I’m happy with my choice now because, of course, I’m on the buying it back side.

  8. deegee says:

    I have never lived an extravagant lifestyle, so I can’t say I had to “sell any dreams then buy them back.” For me, a requirement of retiring early was that my day-to-day lifestyle was not going to change in any way (other than to get BETTER!).

    I have always been “-free” in so many areas that adding “job-free” was just one more. I am god-free (an atheist), childfree (no kids, never was interested in them), wife-free (single but have a steady ladyfriend), cellphone-free (HATE those damned things), tried Facebook for a week but got rid of it, I never had any interest in smoking or drinking. I think to retire early one has to already be an outlier in some ways, otherwise one would simply run with the crowd and keep working.

    But a big goal of ER was that I never wanted to say, “I can’t do THAT because I can’t afford to now that I am not working.” Last year, my ladyfriend and I went to Atlantic City to see what it was like. She has a timeshare so she took care of the hotel and I took care of the gas and tolls and most of the food. We blew some money gambling (me more than her) and while we had a decent time there we have no desire to return. Overall, it cost me a few hundred dollars but it was not a big deal.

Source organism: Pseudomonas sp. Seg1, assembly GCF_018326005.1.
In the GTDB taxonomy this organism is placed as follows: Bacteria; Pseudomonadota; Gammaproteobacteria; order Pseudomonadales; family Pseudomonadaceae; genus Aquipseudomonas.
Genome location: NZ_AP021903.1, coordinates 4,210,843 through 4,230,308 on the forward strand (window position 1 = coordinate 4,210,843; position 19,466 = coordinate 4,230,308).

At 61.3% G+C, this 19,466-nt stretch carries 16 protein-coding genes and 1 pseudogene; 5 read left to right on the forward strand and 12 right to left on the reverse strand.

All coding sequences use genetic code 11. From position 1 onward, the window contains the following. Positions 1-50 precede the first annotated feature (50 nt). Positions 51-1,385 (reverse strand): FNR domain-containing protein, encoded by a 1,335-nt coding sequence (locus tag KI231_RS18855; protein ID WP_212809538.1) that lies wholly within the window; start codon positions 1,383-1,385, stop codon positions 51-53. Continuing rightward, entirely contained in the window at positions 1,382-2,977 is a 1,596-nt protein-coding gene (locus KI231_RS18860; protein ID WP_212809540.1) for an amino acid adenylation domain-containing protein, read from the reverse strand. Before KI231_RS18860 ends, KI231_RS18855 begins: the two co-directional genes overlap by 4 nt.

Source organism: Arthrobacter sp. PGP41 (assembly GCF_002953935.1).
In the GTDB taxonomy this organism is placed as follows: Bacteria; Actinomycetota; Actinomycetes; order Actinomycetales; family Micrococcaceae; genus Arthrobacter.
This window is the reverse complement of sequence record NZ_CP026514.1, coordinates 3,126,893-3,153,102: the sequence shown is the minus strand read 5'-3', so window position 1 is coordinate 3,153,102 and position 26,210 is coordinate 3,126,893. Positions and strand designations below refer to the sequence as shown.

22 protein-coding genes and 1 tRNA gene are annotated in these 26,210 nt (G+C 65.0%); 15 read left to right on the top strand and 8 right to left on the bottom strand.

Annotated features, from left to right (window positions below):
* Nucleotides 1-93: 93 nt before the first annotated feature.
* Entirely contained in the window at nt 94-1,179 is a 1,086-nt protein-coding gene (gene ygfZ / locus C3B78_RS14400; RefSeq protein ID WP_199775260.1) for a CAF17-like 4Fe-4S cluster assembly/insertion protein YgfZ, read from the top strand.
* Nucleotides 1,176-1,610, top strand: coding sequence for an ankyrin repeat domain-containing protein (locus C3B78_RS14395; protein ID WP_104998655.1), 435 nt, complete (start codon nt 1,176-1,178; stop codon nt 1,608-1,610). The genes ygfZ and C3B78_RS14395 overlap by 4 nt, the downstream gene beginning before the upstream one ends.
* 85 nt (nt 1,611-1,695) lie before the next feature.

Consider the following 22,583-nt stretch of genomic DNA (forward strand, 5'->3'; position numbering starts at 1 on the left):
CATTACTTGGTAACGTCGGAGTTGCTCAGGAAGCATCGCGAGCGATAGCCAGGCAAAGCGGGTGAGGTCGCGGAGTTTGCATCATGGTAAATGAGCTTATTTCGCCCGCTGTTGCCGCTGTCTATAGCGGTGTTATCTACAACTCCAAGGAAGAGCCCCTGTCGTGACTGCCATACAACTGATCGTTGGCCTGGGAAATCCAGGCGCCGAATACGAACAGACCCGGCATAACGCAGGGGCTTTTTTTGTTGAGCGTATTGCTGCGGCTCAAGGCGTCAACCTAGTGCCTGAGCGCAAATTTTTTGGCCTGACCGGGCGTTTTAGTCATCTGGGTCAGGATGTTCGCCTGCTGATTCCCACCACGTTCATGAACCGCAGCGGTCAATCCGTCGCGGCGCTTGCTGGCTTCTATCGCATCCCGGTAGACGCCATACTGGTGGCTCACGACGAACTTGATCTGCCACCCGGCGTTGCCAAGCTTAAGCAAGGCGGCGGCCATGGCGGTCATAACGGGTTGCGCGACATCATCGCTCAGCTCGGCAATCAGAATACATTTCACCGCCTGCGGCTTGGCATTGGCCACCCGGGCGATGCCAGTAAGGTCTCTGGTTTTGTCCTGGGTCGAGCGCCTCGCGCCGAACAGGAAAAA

I hang out with more of older crowd, many of whom are retired, so they just like my being able to be with them more often than I used to. Same for my volunteer work which is mainly midday during the week.

  9. Paul N says:

    Hi there,

    Poor student I would like respond to your post. Unfortunately I am in Florida this week and don’t want to type out a reply on my phone in a Barnes an Nobles. Plus a little under the weather. I feel that you are reading in a far more complex picture of me then I really wanted to give.
    Im going about my retirement also as always being a single. I’m pretty sure I will be just fine but I’m already past 42 but I’m fine with that because I also enjoy things here and now. My house is paid off and I put away 40% of my income every year for my retirement.
    I make some sacrifices in life but truly not a lot to do this. I have found unique ways to save because I am very handy.

    My point really is in my writing and Tim is correct. I just think everyone has to find their comfortable “spot” to retire and live within a budget. I’m not picking on anyone but personally I can’t be so frugal it makes me have to forgo many of the things in life which makes my life full. And yes it’s not that easy especially for those with families.

    I’m still working full time but I tell a lot of people I’m sort of retired already. I take a lot of smaller frugal vacations (my version of frugal). I try to do something fun several times a week. I’ll post a little more next week when I’m back in Canada if there is a point to then.